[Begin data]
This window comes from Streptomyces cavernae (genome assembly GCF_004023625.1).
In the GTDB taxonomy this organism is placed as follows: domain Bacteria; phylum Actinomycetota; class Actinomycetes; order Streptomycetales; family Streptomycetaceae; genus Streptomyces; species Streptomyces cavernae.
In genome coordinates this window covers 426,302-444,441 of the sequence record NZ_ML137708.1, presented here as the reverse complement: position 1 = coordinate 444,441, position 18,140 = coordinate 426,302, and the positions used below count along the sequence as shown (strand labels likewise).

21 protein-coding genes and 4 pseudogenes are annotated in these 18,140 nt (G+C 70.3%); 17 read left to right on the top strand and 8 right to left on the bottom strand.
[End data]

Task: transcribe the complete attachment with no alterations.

This window comes from Streptomyces cavernae (genome assembly GCF_004023625.1).
In the GTDB taxonomy this organism is placed as follows: domain Bacteria; phylum Actinomycetota; class Actinomycetes; order Streptomycetales; family Streptomycetaceae; genus Streptomyces; species Streptomyces cavernae.
In genome coordinates this window covers 426,302-444,441 of the sequence record NZ_ML137708.1, presented here as the reverse complement: position 1 = coordinate 444,441, position 18,140 = coordinate 426,302, and the positions used below count along the sequence as shown (strand labels likewise).

21 protein-coding genes and 4 pseudogenes are annotated in these 18,140 nt (G+C 70.3%); 17 read left to right on the top strand and 8 right to left on the bottom strand.